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International Standardisation for BCR-ABL RQ-PCR in CML

How close are we to achieving the ultimate goal of global standardization
for BCR-ABL measurement by RQ-PCR in CML?

Over recent years various studies have demonstrated that serial analysis of BCR-ABL mRNA levels by real-time quantitative PCR (RQ-PCR) accurately reflects the level of leukemic inhibition induced by therapy and provides an effective monitoring strategy for patients with CML.

Since the introduction of BCR-ABL kinase inhibitor therapy, molecular monitoring has become particularly relevant since most de novo treated patients achieve a complete cytogenetic response (CCR) soon after initiating therapy. Once CCR is achieved, residual disease can be tracked at the molecular level.

The IRIS trial was the first formal demonstration of the dramatic superiority of imatinib over interferon based regimens. RQ-PCR analysis for the trial was centralised in three centres – Adelaide, London and Seattle – that used different laboratory procedures. It was observed that reproducible differences in median BCR-ABL values were being measured between the three centres at specific timepoints which prompted the need for an urgent alignment of their respective results. In the absence of any independent reference materials, the decision was made that each centre would measure the level of disease in a common set of 30 pretreatment samples, and that patient results would be normalised to this standardised baseline. Reanalysis of the data showed improved comparability of results between the three laboratories and the standardised baseline was used to normalise all IRIS RQ-PCR results. Thus, major molecular response (MMR) is defined as a three log reduction from the IRIS standardised baseline and not a three log reduction from pretreatment material for each case. MMR corresponds to a level of disease approximately 1 log below that at which CCR is achieved and is considered as an important therapeutic milestone.

There are a range of RQ-PCR techniques in use throughout the world and therefore variation in BCR-ABL levels reported by different laboratories is inevitable. Even laboratories using the same technique may report different values. Whilst this variation is not necessarily a major drawback when tracking an individual patient’s response in a single centre, it does limit the accuracy with which MMR can be gauged and makes the comparison of BCR-ABL values between laboratories difficult. One problem for laboratories trying to establish the level representing MMR has been in the determination of an appropriate BCR-ABL value that represents the baseline. This is not a simple task and imprecision can occur depending on the RQ-PCR technique in use, the patients selected for analysis and the control gene that is employed to normalise results of the assay.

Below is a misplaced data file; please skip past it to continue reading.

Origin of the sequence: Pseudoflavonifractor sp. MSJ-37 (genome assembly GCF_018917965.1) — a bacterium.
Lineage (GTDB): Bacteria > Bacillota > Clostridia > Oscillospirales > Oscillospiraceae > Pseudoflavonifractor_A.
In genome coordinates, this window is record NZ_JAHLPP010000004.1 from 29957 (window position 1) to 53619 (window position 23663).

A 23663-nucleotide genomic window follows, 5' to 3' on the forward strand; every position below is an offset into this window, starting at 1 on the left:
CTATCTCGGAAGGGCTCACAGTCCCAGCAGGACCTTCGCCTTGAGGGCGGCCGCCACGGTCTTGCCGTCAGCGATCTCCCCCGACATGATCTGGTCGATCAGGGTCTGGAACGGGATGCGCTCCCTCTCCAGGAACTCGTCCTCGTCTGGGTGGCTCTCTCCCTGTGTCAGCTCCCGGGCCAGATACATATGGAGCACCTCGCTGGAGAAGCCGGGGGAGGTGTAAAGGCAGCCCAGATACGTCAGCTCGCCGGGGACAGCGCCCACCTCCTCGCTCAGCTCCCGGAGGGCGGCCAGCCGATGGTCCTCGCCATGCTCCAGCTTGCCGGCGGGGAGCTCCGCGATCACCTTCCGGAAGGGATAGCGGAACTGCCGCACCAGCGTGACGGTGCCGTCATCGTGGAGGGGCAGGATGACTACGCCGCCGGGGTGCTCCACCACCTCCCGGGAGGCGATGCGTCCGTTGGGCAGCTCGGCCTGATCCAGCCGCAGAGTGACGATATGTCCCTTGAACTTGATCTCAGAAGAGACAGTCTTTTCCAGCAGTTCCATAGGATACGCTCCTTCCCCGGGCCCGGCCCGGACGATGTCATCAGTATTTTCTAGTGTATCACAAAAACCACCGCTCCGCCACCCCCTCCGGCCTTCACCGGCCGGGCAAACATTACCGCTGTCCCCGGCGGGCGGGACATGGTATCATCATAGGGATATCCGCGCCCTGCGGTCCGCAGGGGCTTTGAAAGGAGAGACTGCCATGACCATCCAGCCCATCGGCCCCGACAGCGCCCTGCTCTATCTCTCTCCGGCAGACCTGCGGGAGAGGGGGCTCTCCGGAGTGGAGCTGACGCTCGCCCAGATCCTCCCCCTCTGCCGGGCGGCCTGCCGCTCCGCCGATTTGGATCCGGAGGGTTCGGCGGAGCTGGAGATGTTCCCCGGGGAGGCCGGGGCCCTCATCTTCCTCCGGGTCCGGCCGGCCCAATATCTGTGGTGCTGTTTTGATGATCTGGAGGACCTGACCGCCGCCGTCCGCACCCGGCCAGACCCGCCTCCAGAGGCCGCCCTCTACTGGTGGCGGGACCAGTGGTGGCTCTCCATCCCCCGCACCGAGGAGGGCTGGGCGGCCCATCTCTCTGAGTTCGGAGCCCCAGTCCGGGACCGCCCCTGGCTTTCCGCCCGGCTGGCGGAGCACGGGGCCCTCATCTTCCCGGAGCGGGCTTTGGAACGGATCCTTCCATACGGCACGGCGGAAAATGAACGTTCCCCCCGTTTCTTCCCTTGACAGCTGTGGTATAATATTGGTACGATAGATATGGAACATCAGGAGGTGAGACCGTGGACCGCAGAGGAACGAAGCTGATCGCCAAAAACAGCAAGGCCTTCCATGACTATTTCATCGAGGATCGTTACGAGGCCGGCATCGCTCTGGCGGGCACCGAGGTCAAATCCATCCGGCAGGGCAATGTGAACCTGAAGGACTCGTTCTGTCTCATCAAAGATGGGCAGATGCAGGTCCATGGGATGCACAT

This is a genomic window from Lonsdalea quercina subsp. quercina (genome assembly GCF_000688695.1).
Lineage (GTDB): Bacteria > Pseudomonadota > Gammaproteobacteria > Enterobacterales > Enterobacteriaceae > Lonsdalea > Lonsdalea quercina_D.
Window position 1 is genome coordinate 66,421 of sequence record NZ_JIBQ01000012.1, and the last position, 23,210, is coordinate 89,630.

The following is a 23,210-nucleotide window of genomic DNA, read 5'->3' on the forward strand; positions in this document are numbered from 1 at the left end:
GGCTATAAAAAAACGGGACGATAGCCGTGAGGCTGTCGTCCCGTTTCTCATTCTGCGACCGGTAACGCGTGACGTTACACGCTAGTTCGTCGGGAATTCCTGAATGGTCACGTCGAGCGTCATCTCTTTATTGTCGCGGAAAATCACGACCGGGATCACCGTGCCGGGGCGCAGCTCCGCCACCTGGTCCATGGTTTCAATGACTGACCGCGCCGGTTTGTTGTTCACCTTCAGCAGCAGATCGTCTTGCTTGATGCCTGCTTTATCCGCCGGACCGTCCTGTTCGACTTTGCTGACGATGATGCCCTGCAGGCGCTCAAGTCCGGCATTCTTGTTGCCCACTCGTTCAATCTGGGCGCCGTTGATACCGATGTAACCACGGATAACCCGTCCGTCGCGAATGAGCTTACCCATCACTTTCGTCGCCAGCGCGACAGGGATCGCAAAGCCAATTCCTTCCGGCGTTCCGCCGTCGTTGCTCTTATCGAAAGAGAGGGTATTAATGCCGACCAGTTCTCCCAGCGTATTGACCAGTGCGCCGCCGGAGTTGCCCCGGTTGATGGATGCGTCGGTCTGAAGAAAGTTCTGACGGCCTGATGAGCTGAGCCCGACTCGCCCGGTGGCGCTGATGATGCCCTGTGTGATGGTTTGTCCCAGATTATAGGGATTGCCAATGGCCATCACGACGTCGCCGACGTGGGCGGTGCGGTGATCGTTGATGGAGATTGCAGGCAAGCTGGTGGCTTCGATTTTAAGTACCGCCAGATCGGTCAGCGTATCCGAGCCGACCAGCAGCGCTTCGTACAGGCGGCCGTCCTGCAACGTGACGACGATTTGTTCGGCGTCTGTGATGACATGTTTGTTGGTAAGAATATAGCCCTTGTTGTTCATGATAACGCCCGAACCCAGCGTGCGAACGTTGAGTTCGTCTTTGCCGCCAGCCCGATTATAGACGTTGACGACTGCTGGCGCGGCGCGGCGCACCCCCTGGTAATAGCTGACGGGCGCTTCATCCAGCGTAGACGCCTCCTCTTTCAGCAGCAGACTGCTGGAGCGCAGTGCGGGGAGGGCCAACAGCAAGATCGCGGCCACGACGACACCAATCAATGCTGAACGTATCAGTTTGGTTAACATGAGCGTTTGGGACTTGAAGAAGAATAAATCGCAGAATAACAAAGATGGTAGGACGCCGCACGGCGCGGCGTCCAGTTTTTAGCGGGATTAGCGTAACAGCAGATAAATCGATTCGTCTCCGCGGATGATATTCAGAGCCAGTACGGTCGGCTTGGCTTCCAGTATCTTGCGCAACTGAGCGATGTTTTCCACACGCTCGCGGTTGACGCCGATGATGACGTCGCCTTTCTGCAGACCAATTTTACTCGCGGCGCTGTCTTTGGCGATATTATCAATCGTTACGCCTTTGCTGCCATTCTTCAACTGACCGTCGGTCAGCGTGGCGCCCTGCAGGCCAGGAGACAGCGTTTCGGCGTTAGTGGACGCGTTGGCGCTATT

To overcome these difficulties an international reporting scale (IS) has been established which abolishes the requirement to determine a baseline value. The IS expresses detectable disease as a percentage and, critically, this scale is essentially identical to that used in the IRIS trial, with 100% IS defined as the standardised baseline and 0.1% IS corresponding to MMR. Over the past few years pilot studies initiated by the Adelaide laboratory have established that individual testing labs can align their reporting scale to the IS by exchange of samples and derivation of a laboratory specific conversion factor (CF). Whilst this process works well, it is not possible for a single reference laboratory to standardise all other testing laboratories in the world and the concept of regional or national reference laboratories has been developed, particularly in Europe through the European Treatment and Outcome Study (EUTOS) within the European LeukemiaNet. The aim is that selected laboratories who have established a validated CF with Adelaide can then exchange samples with other laboratories and thereby propagate traceable CFs to local centres.

Whilst the development of CFs is a major step forward, it is obvious that this approach represents a pragmatic compromise between what is desirable and what is currently achievable. Ideally, any testing laboratory should be able to readily access reference standards that enable them to convert patient results directly to the IS, provided that their assay conforms to accepted quality assurance criteria. A program to develop such reagents is  well underway.

Although standardisation of BCR-ABL RQ-PCR testing is a complex and expensive process, we believe that it is both desirable and achievable. Our goal is to engage as many testing laboratories and clinical centres as possible in this process. The International BCR-ABL standardization group is open to all who are interested and meets regularly at the annual American Society of Hematology and European Hematology Association meetings. The group aims to improve the quality and comparability of BCR-ABL RQ-PCR testing through promulgation of the IS as well as providing a forum for presentation and discussion of other BCR-ABL related laboratory issues. Please contact us if you would like to be added to the mailing list.

Dr Susan Branford
Adelaide University (Australia)

Scientific advisor of the iCLMf


Dr Nick Cross
University of Southhampton (UK) 

Scientific advisor of the iCMLf